Thus many available facts and figures are being ignored. An important reason for this has been pointed out by Samuel Chisolm, the chief executive of Chisolm-Mingo group. They are the largest independent U.S. black advertising firm. He has said that there are very few colored people within the advertising industry. Today there are fewer blacks within the industry as compared to the numbers in the 1980s and 1990s. They are probably less than 1%. When the people in an agency are diverse, each of them provide their own touch of color, and that creates a difference. They use words differently, use images differently, colors differently and interpret events differently. This often appeals to the different people - the people who are similar to them. (Meridith. My View, Diversity in advertising fights prejudice, attracts buyers)

To a certain extent the minorities, especially the blacks are being advertised to, both in the local markets as also the national markets, there has not been much change for the better for them in the total advertising industry. In the industry, there are very few advertising firms of African-American origin who are hired to do any work. Even when they are hired, their budgets are very small compared to the budgets received by white firms for the same type of work. When it seems that they are likely to succeed, the clients put in obstacles so that they can achieve only limited success. Sometimes the client will also put a negative interpretation on the responses received in relation to the advertising. When the campaigns become successful, the agency is rarely rewarded with bigger or better contracts for advertising, or even given better terms.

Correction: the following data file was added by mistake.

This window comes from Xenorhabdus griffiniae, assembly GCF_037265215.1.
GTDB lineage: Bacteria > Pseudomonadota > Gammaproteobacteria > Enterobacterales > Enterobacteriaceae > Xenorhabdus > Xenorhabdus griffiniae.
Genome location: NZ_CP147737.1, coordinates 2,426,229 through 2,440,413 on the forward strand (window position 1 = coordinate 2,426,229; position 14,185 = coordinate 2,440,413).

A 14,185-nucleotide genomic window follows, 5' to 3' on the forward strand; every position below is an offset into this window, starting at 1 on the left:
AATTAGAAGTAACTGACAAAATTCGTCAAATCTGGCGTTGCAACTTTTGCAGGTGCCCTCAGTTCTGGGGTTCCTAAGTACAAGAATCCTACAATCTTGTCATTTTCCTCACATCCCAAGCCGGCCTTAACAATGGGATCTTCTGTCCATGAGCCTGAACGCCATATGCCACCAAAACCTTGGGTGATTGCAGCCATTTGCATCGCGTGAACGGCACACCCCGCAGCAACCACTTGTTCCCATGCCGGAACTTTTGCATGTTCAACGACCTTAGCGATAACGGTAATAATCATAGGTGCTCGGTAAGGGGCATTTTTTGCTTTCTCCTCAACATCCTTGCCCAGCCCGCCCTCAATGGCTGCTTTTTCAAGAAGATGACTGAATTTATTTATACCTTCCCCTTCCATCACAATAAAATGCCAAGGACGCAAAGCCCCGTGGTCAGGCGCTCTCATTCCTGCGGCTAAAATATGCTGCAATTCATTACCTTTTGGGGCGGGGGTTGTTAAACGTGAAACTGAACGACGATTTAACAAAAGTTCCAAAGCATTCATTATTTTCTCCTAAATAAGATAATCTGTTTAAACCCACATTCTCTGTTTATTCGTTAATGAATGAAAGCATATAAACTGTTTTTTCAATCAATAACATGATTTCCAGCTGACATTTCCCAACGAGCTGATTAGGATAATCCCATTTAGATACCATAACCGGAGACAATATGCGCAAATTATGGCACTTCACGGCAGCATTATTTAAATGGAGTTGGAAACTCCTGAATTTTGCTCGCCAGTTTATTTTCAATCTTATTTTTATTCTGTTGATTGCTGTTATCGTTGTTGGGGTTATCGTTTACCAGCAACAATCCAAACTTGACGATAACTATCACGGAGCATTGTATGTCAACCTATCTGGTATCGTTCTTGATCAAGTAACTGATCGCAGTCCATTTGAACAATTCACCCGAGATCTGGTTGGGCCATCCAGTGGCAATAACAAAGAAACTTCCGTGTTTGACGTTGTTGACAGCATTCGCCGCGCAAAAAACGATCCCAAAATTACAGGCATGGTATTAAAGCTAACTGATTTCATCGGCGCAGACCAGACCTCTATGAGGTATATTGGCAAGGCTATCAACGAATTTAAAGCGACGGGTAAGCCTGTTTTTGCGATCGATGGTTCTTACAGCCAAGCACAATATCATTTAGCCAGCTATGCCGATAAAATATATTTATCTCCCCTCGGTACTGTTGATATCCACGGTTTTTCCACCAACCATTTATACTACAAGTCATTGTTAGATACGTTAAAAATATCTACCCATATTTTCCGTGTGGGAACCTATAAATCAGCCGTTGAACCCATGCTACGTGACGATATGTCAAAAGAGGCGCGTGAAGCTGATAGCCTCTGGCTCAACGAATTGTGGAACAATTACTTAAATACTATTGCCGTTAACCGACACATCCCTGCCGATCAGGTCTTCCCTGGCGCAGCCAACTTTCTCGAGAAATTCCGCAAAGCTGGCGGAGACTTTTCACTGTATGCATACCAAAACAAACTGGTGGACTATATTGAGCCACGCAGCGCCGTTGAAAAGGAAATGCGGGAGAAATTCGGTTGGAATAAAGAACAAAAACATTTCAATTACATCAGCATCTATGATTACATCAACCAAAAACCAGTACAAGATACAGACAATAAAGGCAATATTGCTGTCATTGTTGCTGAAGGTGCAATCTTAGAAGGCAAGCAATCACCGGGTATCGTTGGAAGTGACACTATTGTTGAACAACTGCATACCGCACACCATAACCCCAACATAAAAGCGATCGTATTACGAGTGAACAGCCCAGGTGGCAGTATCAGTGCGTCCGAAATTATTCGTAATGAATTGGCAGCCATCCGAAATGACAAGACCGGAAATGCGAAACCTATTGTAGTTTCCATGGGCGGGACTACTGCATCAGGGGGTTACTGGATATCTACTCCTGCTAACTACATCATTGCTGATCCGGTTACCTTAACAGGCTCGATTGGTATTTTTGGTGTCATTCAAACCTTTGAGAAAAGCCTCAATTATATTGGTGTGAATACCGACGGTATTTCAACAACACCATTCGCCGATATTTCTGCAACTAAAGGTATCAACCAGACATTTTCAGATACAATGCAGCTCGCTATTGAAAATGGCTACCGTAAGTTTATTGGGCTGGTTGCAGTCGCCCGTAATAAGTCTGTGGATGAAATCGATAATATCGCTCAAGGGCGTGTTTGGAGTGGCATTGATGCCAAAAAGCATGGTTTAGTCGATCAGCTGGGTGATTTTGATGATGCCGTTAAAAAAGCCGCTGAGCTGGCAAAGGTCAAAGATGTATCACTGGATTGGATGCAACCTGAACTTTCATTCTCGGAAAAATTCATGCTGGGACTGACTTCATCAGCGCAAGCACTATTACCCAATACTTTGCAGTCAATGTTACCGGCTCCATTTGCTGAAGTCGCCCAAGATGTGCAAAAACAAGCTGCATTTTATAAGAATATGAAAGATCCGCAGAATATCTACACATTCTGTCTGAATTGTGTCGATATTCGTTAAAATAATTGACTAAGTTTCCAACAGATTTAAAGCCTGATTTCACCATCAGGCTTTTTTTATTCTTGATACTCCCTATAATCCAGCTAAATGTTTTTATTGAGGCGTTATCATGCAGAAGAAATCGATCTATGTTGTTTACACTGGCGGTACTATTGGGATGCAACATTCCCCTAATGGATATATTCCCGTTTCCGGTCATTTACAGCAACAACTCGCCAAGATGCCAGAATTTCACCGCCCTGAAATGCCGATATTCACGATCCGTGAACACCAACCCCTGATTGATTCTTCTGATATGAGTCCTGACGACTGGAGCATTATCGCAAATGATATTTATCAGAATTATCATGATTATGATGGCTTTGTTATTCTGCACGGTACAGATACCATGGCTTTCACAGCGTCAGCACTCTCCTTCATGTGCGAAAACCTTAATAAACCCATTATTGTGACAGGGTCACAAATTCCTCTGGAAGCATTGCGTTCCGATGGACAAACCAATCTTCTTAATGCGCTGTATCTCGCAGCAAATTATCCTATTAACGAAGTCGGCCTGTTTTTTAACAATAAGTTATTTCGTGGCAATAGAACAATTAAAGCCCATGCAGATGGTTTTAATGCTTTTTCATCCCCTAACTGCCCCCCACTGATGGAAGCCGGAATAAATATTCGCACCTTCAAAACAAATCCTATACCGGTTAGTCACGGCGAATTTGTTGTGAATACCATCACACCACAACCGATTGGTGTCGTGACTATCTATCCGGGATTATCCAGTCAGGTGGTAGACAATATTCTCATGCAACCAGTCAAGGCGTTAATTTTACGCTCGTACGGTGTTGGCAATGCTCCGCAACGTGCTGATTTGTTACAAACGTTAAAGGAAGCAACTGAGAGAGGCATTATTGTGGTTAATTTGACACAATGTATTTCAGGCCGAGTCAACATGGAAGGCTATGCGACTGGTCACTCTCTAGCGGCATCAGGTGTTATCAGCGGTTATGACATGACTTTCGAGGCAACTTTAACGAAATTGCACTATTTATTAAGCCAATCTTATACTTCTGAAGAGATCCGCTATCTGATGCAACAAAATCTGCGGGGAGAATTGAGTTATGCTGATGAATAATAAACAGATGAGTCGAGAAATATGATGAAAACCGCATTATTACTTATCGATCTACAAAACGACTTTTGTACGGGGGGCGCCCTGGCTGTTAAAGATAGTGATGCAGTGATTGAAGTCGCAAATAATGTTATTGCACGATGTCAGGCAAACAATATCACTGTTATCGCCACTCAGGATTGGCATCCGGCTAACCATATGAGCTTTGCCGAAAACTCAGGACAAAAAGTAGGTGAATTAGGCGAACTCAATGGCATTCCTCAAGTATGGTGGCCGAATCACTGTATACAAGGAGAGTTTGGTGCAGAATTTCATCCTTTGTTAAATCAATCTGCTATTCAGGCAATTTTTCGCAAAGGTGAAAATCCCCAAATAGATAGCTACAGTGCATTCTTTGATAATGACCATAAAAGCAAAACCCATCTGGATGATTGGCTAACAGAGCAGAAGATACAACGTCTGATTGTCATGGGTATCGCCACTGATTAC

These types of stories are cited by all of the African-American owned agencies from all parts of the country and are not unique to any particular agency. The white owned agencies combine with the companies in the United States to achieve this end. Their objective is to put up more obstacles on the path of progress for African-American agencies. Among the cities, Pittsburgh may have the worst record of all cities. There are very few agencies there in the upper ranks with black origin, and there are no such agencies in the lower group. This city also does not produce new black agencies which are able to maintain their staff for more than five years. The programs for diversifying industry are quite unsuccessful and very few of the blacks get jobs in the advertising industry. There was an article on October 14th, 1996 in Minority Business Times with the title of "Marketing to Minorities" on this subject. This is a bad joke, as the author did not consult a single African-American advertising agency for their views and examples.

All the overt and subtle issues faced everyday by a black consumer cannot be understood by a white-owned agency. The white owned agencies do not like to work with the blacks, except when they are forced into it. They call in the black owned firms as sub-agencies to help them win the contract. After they are able to win the contract, they just pass on a few token orders to the black agency. Today, there is a lot of noise being made about affirmative action for the minorities in advertising agencies, but there is no enforcement of this in the agency world. (Bynum. Solutions to the lack of blacks in the advertising industry)